I am a very proud mother today, October 23rd, 2015. My third child, Theo, has prepared all on his own his college application essay, and just sent it to me to read. Please show it to your children, if they have any worries about coming to the United States :

This is the handbook that I wish someone had given me when I moved from France to California at the age of 17. It provides an insight into my experience but also how I approached this transition.

Theo’s Handbook for Foreign Students

1. Be optimistic. Changing countries can be tough and it’s normal to feel lost, but you need to realize the opportunities this gives you. If you approach the transition with a positive outlook, the experience will be more rewarding.

2. Focus to get rid of the language barrier. This wasn’t as difficult for me since I already spoke English; however, there were some major adjustments I needed. To this day I refuse to say the word “gnarly”.

3. Do not be overly defensive (or aggressive) about your nationality. As a French man I am expected to adore France. This might seem obvious but listing how France is better than America to your American classmates is not a good way to make friends. Americans will not stop arguing until you surrender to their patriotism.

4. Take an interest in their hobbies. They will accept you more easily if you approach them in a spirit of friendship on familiar grounds. I became a passionate football fan. I started watching the games at my classmate’s house and to this day, Sundays are reserved for football. I now adore football and believe the Rams will have a big year.

5. Try new things. New places mean new opportunities. Take advantage of the new resources around you and better yourself. For me this was mock trial. Our school was part of a regional competition for mock trial and it was one of the greatest intellectual experiences I have ever had. I had the difficult role of being the actual criminal, but through extensive research and thorough knowledge of my character, I was acquitted both times.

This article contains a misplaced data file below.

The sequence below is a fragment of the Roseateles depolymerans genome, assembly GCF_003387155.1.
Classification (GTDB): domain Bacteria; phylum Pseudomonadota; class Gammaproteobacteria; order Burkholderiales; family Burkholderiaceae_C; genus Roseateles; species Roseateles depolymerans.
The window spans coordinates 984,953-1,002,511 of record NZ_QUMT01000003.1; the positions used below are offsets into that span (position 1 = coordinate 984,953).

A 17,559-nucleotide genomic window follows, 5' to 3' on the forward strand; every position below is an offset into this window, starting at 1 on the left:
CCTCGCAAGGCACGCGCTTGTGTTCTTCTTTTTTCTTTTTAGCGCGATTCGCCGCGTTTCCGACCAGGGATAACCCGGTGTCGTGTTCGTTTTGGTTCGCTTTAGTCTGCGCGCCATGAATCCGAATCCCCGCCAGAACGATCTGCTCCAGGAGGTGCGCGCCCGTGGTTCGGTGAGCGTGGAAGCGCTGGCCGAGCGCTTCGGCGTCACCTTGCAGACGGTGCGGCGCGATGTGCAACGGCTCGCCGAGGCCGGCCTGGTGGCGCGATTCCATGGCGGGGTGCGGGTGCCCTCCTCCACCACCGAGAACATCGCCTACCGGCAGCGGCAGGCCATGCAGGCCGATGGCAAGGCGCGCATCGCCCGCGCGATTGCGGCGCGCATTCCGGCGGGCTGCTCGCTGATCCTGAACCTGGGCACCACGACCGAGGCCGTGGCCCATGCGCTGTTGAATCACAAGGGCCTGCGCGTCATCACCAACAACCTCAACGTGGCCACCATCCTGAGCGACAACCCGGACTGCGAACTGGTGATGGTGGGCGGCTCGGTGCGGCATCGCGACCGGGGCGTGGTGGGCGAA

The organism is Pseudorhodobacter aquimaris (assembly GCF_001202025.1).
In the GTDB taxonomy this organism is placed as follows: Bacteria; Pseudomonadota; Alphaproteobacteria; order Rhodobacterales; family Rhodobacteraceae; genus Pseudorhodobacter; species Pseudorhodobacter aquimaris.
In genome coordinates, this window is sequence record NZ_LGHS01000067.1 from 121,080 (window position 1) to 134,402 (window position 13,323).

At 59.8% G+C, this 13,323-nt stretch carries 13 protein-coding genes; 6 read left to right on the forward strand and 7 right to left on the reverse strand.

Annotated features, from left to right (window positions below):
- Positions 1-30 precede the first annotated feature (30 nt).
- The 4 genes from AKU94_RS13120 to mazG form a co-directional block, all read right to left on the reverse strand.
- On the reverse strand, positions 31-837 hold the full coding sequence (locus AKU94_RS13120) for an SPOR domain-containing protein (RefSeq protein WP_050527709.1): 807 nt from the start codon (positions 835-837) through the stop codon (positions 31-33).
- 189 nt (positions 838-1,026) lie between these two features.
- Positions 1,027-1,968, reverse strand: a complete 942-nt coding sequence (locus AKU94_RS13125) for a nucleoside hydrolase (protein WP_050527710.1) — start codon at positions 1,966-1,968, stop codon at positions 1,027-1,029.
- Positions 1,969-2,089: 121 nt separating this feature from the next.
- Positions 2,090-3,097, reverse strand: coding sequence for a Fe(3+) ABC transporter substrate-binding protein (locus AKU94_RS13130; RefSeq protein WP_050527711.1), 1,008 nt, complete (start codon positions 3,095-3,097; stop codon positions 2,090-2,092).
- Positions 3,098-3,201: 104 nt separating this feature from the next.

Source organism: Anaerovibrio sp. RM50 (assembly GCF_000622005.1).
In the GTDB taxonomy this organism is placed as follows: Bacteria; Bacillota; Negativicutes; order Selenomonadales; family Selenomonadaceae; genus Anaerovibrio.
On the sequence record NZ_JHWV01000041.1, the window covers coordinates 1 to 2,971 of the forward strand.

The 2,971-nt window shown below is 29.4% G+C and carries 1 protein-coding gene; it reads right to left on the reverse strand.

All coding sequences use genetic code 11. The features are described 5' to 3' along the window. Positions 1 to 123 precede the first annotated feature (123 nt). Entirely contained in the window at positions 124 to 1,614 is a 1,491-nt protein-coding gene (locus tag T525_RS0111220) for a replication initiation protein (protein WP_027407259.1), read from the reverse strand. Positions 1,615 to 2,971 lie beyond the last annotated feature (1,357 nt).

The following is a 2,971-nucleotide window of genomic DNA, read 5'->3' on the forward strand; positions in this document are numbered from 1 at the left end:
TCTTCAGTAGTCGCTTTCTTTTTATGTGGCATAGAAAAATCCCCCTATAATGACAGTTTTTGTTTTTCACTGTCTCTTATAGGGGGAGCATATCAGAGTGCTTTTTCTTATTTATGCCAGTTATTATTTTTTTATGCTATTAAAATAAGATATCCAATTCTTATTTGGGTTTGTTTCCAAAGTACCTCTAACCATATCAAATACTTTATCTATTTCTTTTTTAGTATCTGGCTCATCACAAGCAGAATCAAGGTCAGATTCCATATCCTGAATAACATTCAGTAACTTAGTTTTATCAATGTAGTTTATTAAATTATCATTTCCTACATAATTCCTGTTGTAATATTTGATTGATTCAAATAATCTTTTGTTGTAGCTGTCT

6. Try to better yourself. This is a fresh start so you can be anyone you want. Represent the best version of yourself and push back your boundaries. I personally had to readjust my attitude. No matter how strange it appeared, I immersed myself in whatever was presented to me instead of resisting new ideas. My first experience of this was last year when we had an English project about “A Midsummer’s Nights Dream” and we had to translate the play into a ballet. I truly tried to make the best out of the experience and in the end, I was happy when a similar project came up at the start of this year.

7. Create deep relationships. This one was probably the hardest for me. For the first few months living in California, I irrationally believed I was betraying my friends back in France. I had left the people who I grew up with, who I loved and who loved me. I couldn’t see myself replacing them until one day I realized I didn’t have to. I could have both and I started opening myself up. I now have some of my best friends here who know me just as well as the ones in France.

8. Live one day at a time. Everything might not be perfect all the time, but you should focus on your current happiness instead of worrying about the future. Before you know it, a year will have passed and you will love your new life. You will have great friends and countless memories you will bring to college. You will feel complete and loved by your friends who were still strangers not long ago. All you need to do for this to happen is to focus on your current happiness. Abraham Lincoln, my second favorite politician of all time, once said “Folks are usually as happy as they make their minds up to be,” so please, believe that you are happy.